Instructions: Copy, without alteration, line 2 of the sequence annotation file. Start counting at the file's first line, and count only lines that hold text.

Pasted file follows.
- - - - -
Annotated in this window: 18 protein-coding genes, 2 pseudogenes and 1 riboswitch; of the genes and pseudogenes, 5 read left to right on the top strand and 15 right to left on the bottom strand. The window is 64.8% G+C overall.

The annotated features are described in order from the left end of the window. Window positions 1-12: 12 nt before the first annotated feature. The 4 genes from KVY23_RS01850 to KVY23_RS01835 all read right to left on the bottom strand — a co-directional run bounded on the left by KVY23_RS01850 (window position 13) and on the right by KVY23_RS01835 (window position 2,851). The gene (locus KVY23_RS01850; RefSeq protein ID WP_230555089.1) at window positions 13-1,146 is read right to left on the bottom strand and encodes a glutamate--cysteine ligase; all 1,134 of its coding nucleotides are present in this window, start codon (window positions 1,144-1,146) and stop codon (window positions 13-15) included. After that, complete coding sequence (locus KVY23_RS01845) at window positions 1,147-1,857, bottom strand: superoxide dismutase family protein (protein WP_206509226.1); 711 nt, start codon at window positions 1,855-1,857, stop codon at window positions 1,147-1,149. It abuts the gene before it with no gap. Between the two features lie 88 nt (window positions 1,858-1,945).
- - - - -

The annotated features are described in order from the left end of the window. Window positions 1-12: 12 nt before the first annotated feature. The 4 genes from KVY23_RS01850 to KVY23_RS01835 all read right to left on the bottom strand — a co-directional run bounded on the left by KVY23_RS01850 (window position 13) and on the right by KVY23_RS01835 (window position 2,851). The gene (locus KVY23_RS01850; RefSeq protein ID WP_230555089.1) at window positions 13-1,146 is read right to left on the bottom strand and encodes a glutamate--cysteine ligase; all 1,134 of its coding nucleotides are present in this window, start codon (window positions 1,144-1,146) and stop codon (window positions 13-15) included. After that, complete coding sequence (locus KVY23_RS01845) at window positions 1,147-1,857, bottom strand: superoxide dismutase family protein (protein WP_206509226.1); 711 nt, start codon at window positions 1,855-1,857, stop codon at window positions 1,147-1,149. It abuts the gene before it with no gap. Between the two features lie 88 nt (window positions 1,858-1,945).